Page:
A pilot study on intermittent every other days of 5-dose Filgrastim compared with single Pegfilgrastim in breast Cancer patients receiving adjuvant Docetaxel, doxorubicin, and cyclophosphamide (TAC) chemotherapy

  • Byeong Seok Sohn
  • Jae Ho Jeong
  • Jin-Hee Ahn
  • Kyung Hae Jung
  • Jeong Eun Kim
  • Joo Hyuk Sohn
  • Su-Jin Koh
  • Jae Hong Seo
  • Keun Seok Lee
  • Sung-Bae KimEmail author


Aim To compare the efficacy and safety of intermittent every other days 5-dose filgrastim with single pegfilgrastim in patients with breast cancer receiving adjuvant docetaxel, doxorubicin, and cyclophosphamide (TAC) chemotherapy. Methods In this pilot study, Korean patients who had undergone complete resection for breast cancer and scheduled for adjuvant TAC chemotherapy were enrolled. Patients were randomized to receive either intermittent 5 doses of filgrastim (5 mcg/kg/day) or once-a-cycle pegfilgrastim (6 mg) as primary prophylaxis during the first three cycles of the TAC chemotherapy. Absolute neutrophil count (ANC) was analyzed as well. Results A total of 22 patients were randomly and equally divided into filgrastim or pegfilgrastim arms. Febrile neutropenia (FN) occurred in 1 patient in the pegfilgrastim arm (1 of 33 cycles) and none in the filgrastim arm. G3 neutropenia occurred in 1 patient (1 of 33 cycles) in the filgrastim arm and 2 patients (4 of 33 cycles) in the pegfilgrastim arm (P = 0.476). G4 neutropenia occurred in 11 patients (28 of 33 cycles) in the filgrastim arm and 9 patients (18 of 33 cycles) in the pegfilgrastim arm (P = 0.476). Except for on day 9 in cycle 3, there was no significant difference between the two groups in terms of ANC. Conclusion We observed no significant differences between the two methods of prophylaxis in terms of FN and G3/4 neutropenia incidence in patients receiving adjuvant TAC chemotherapy. Intermittent every other days 5-dose filgrastim may be available alternative to pegfilgrastim.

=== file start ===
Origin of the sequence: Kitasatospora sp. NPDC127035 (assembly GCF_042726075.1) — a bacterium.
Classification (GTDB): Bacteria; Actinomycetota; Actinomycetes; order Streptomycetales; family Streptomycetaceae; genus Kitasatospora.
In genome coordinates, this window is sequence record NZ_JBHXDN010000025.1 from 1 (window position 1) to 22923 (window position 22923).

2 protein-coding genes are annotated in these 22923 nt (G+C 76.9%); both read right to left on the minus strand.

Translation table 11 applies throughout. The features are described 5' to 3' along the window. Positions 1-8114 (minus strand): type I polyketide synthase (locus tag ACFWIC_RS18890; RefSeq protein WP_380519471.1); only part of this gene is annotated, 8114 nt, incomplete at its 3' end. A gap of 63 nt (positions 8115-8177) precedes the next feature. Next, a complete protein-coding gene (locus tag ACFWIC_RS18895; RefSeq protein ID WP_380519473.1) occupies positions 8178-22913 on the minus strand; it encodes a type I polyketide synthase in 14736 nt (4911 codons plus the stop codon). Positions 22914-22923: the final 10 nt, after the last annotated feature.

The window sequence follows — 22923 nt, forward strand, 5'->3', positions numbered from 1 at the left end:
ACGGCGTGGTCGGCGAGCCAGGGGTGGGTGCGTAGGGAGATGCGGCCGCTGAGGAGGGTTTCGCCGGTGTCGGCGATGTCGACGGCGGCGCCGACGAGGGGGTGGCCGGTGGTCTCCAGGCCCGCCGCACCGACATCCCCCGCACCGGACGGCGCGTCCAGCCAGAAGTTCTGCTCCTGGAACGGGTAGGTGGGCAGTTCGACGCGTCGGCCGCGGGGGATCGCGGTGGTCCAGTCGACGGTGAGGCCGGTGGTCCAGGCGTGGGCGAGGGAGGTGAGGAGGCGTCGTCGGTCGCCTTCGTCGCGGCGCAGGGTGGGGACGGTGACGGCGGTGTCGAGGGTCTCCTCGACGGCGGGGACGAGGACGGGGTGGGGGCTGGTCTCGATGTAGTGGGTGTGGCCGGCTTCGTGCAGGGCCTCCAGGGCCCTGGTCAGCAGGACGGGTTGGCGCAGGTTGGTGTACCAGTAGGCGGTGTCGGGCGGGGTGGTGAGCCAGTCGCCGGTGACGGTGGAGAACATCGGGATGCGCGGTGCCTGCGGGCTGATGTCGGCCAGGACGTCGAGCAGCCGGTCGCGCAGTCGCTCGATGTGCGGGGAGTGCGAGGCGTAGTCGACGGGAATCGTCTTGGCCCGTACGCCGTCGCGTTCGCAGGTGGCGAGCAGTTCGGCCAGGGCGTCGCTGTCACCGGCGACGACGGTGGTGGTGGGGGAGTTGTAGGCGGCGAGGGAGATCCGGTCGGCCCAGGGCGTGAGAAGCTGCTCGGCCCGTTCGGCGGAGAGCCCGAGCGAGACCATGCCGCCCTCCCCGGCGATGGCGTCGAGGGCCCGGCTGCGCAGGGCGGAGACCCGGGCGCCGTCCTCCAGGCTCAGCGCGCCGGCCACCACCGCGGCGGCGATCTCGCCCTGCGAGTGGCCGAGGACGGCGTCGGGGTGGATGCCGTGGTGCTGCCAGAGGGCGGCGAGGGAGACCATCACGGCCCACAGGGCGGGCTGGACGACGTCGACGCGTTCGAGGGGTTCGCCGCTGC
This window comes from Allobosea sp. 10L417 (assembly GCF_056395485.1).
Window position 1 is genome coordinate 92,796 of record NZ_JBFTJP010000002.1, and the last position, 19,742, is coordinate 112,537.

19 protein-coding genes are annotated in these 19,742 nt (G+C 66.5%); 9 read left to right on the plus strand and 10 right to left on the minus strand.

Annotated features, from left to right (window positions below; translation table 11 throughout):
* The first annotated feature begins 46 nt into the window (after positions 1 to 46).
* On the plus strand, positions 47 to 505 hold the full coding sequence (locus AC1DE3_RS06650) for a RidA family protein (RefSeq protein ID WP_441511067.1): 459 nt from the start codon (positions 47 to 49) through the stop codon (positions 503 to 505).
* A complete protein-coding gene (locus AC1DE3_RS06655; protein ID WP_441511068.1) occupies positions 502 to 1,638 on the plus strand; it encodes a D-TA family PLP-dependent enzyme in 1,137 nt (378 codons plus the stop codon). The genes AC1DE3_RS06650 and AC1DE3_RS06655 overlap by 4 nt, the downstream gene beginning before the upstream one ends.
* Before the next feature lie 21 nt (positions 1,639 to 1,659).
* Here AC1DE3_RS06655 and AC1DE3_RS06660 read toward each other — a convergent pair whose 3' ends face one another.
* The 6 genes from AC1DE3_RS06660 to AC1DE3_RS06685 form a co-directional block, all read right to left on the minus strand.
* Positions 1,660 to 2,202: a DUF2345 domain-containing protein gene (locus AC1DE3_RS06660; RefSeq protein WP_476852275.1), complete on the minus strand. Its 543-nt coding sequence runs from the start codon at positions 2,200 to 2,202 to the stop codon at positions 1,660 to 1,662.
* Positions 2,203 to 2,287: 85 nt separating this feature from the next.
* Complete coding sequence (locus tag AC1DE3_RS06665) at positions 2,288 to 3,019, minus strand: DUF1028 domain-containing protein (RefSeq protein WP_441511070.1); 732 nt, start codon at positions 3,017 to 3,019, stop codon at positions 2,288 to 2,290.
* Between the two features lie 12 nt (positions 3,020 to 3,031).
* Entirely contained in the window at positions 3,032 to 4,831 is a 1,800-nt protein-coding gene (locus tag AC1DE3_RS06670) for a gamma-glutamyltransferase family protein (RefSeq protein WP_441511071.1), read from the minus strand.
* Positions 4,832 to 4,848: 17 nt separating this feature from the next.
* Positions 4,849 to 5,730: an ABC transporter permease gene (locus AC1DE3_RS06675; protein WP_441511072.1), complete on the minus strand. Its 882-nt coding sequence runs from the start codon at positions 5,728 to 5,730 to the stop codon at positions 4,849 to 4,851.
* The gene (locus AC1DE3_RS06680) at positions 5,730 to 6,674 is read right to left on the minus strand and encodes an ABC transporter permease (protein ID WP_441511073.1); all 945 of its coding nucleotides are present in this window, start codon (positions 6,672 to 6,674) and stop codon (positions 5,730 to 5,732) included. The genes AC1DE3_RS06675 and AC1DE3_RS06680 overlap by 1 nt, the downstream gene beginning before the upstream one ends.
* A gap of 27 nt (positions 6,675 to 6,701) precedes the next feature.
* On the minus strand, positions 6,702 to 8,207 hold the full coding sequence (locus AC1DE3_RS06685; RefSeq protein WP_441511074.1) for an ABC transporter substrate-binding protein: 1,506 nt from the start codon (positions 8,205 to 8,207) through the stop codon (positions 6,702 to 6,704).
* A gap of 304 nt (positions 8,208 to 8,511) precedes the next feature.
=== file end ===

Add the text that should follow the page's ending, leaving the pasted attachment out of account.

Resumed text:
Breast cancer Docetaxel Doxorubicin Cyclophosphamide Filgrastim Pegfilgrastim 



Funding for this study came from Kyowa Hakko Kirin, Ltd.

Compliance with ethical standards

Conflict of interest

All authors declare that there exist no conflicts of interest in this study.

Ethical approval

All procedures performed in this study involving human participants were in accordance with the ethical standards of the institutional and/or national research committee and with the 1964 Helsinki declaration and its later amendments or comparable ethical standards.

Informed consent

Informed consent was obtained from all individual participants included in the study.


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© Springer Science+Business Media, LLC, part of Springer Nature 2019

Authors and Affiliations

  1. 1.Department of Oncology, Asan Medical CenterUniversity of Ulsan College of MedicineSeoulSouth Korea
  2. 2.Department of Internal MedicineInje University Sanggye Paik HospitalSeoulSouth Korea
  3. 3.Department of Medical Oncology, Yonsei Cancer CenterYonsei University College of MedicineSeoulSouth Korea
  4. 4.Department of Hematology and OncologyUlsan University Hospital, University of Ulsan College of MedicineUlsanSouth Korea
  5. 5.Division of Medical Oncology, Department of Internal MedicineKorea University Guro Hospital, Korea University School of MedicineSeoulSouth Korea
  6. 6.Center for Breast Cancer, Research Institute and HospitalNational Cancer CenterGoyangSouth Korea

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